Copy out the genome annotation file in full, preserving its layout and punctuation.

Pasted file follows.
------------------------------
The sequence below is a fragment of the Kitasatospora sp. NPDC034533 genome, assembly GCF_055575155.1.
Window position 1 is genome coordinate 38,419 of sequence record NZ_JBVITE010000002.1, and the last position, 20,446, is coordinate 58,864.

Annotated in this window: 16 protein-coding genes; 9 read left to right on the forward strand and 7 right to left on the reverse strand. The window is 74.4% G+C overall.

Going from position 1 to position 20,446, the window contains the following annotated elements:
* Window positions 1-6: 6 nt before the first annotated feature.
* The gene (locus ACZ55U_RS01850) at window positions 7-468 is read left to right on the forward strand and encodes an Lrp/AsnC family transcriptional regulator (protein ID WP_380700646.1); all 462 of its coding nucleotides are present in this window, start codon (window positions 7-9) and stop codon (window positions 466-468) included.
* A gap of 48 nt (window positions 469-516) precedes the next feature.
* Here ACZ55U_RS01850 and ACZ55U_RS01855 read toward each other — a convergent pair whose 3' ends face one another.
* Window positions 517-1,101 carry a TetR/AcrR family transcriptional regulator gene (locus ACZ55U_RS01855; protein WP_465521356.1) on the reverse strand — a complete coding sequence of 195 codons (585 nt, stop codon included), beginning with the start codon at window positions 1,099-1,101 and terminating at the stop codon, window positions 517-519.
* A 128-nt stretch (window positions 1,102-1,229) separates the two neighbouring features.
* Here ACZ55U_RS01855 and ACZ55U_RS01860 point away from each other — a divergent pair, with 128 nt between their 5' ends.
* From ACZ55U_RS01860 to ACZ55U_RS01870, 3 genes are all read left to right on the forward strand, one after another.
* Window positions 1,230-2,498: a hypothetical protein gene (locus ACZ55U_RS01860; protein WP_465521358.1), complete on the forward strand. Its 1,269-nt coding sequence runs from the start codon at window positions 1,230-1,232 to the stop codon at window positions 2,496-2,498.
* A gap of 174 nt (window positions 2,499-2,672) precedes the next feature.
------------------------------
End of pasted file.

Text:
The sequence below is a fragment of the Kitasatospora sp. NPDC034533 genome, assembly GCF_055575155.1.
Window position 1 is genome coordinate 38,419 of sequence record NZ_JBVITE010000002.1, and the last position, 20,446, is coordinate 58,864.

Annotated in this window: 16 protein-coding genes; 9 read left to right on the forward strand and 7 right to left on the reverse strand. The window is 74.4% G+C overall.

Going from position 1 to position 20,446, the window contains the following annotated elements:
* Window positions 1-6: 6 nt before the first annotated feature.
* The gene (locus ACZ55U_RS01850) at window positions 7-468 is read left to right on the forward strand and encodes an Lrp/AsnC family transcriptional regulator (protein ID WP_380700646.1); all 462 of its coding nucleotides are present in this window, start codon (window positions 7-9) and stop codon (window positions 466-468) included.
* A gap of 48 nt (window positions 469-516) precedes the next feature.
* Here ACZ55U_RS01850 and ACZ55U_RS01855 read toward each other — a convergent pair whose 3' ends face one another.
* Window positions 517-1,101 carry a TetR/AcrR family transcriptional regulator gene (locus ACZ55U_RS01855; protein WP_465521356.1) on the reverse strand — a complete coding sequence of 195 codons (585 nt, stop codon included), beginning with the start codon at window positions 1,099-1,101 and terminating at the stop codon, window positions 517-519.
* A 128-nt stretch (window positions 1,102-1,229) separates the two neighbouring features.
* Here ACZ55U_RS01855 and ACZ55U_RS01860 point away from each other — a divergent pair, with 128 nt between their 5' ends.
* From ACZ55U_RS01860 to ACZ55U_RS01870, 3 genes are all read left to right on the forward strand, one after another.
* Window positions 1,230-2,498: a hypothetical protein gene (locus ACZ55U_RS01860; protein WP_465521358.1), complete on the forward strand. Its 1,269-nt coding sequence runs from the start codon at window positions 1,230-1,232 to the stop codon at window positions 2,496-2,498.
* A gap of 174 nt (window positions 2,499-2,672) precedes the next feature.